Under changes brought by the Building Safety Act specifiers can become designers – and that has consequences, warns Richard Harral
We all know who the designer is on a project; don’t we? Did you know though it could turn out to be you, without knowing it or realising the consequences, until it’s too late? Under The Construction (Design and Management) Regulations (CDM) 2015 a designer is considered to be any person who prepares or modifies a design or arranges for or instructs a person under their supervision to do so.
One of the key changes under The Building Safety Act is the amendment of the dutyholding requirements under the CDM Regulations. Historically these applied only to site health and safety but now include general duties with respect to compliance with building regulations. Designers under the Building Safety Act have an entirely new (but similar) and additional set of responsibilities which relate to competence, communication, cooperation and with a primary emphasis on compliance with relevant requirements of the Building Regulations.
Key issues to consider:
The new duty-holding requirements for designers apply to all types of building work – anything that is within scope of the current Building Act and Building Regulations is also within scope of the Dutyholding regime (not just higher risk buildings). In the past, specifiers (such as architectural ironmongers) have been able to allocate responsibility for compliance with the building regulations (but not site health and safety) to others through contractual terms and caveats in contract documentation. However, it seems unlikely that the same approach will work with the extended dutyholding regime. A contractual agreement between private parties cannot override the law of the land.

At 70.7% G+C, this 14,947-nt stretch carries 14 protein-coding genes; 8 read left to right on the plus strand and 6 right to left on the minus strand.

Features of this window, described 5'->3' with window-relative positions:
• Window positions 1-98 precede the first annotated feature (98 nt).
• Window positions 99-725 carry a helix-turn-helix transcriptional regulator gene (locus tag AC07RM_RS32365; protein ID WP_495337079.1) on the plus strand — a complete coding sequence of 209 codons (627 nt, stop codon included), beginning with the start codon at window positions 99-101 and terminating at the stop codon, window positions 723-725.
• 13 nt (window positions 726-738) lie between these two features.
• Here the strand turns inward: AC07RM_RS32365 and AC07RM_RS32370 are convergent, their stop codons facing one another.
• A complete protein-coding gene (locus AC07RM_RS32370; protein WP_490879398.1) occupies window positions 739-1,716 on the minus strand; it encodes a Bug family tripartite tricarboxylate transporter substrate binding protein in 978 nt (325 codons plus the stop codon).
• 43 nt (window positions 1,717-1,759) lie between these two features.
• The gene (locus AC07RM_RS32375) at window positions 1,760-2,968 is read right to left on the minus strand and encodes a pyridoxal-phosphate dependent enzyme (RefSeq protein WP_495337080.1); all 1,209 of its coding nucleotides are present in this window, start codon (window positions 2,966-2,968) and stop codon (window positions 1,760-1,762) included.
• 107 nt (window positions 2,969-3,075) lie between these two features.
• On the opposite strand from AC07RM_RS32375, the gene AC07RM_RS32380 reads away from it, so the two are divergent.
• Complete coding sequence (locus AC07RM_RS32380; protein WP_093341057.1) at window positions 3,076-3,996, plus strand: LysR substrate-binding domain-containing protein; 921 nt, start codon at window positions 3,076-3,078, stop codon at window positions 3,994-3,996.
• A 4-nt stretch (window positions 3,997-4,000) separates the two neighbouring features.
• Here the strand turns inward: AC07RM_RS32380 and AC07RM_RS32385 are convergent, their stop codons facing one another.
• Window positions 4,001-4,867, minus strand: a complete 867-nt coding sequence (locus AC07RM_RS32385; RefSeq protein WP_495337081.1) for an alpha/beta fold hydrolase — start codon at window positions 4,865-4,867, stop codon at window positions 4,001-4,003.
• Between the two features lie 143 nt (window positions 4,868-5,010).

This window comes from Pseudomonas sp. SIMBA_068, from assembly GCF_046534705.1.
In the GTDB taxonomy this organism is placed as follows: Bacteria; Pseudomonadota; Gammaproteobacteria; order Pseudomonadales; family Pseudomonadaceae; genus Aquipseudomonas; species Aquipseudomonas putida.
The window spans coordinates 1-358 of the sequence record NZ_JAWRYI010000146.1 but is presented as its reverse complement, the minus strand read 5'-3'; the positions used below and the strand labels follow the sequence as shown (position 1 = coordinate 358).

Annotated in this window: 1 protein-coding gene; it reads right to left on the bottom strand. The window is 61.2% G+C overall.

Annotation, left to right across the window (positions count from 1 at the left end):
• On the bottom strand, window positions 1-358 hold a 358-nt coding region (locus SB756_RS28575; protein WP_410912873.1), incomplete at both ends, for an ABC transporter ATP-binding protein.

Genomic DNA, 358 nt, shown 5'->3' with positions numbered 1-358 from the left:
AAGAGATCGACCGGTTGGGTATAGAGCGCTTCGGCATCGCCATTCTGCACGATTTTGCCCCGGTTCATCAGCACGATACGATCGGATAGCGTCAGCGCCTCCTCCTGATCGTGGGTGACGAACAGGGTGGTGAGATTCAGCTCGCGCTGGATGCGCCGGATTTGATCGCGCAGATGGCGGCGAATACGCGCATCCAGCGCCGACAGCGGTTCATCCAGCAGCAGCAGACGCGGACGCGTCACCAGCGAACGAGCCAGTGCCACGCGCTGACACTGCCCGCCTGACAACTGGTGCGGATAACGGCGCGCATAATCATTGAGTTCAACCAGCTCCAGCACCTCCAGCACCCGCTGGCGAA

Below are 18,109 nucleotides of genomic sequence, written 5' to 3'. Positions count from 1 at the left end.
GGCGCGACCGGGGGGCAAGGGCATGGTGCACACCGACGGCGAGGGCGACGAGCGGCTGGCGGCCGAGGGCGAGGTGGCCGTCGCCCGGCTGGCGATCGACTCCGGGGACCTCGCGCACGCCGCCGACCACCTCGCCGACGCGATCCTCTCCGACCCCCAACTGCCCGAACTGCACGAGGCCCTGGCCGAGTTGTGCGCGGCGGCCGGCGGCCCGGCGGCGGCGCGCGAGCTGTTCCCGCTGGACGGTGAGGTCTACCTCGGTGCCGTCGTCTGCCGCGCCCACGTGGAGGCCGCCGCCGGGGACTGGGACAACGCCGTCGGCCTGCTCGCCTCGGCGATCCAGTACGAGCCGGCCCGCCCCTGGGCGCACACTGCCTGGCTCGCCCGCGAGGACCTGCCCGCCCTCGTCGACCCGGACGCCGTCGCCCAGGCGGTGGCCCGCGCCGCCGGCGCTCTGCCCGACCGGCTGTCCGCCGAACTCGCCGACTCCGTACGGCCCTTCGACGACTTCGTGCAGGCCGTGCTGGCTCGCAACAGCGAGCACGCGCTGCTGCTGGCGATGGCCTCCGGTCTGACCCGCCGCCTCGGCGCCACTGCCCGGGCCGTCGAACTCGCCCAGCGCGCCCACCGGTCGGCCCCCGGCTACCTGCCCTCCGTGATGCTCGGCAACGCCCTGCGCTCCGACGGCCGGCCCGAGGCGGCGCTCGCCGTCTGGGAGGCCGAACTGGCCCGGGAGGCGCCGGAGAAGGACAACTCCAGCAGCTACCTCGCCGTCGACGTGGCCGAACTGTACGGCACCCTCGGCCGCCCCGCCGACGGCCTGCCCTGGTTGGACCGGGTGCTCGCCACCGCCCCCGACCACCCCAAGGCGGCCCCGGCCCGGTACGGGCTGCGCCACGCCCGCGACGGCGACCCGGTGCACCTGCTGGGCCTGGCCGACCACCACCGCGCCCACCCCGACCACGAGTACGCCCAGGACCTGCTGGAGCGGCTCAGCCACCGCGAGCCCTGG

This means that in the event that there is a non-compliance with the building regulations, any designer within the supply chain may be exposed to prosecution. This has important implications, particularly given that the Building Safety Act has amended Section 35 of the Building Act to extend the time limit for prosecution to be unlimited in retrospect. In other words, prosecution can now be commenced at any time after building work is complete.
The Designer duty is very different to the role of Principal Designer who has a much wider set of responsibilities but beware – if you are the only designer on a project, then you may automatically have to take on the role of principal designer.
Even where you believe that someone else has been appointed as the principal designer (and you should always make sure you know who this is) you need to ensure that there is a record in writing agreeing or specifying that this is the case – you cannot and should not simply assume that it is someone else.
What is design work?
Further guidance from the BSR is anticipated on how design is defined, but it is safe to assume that design, specification and preparation of technical requirements or bills of quantities are covered.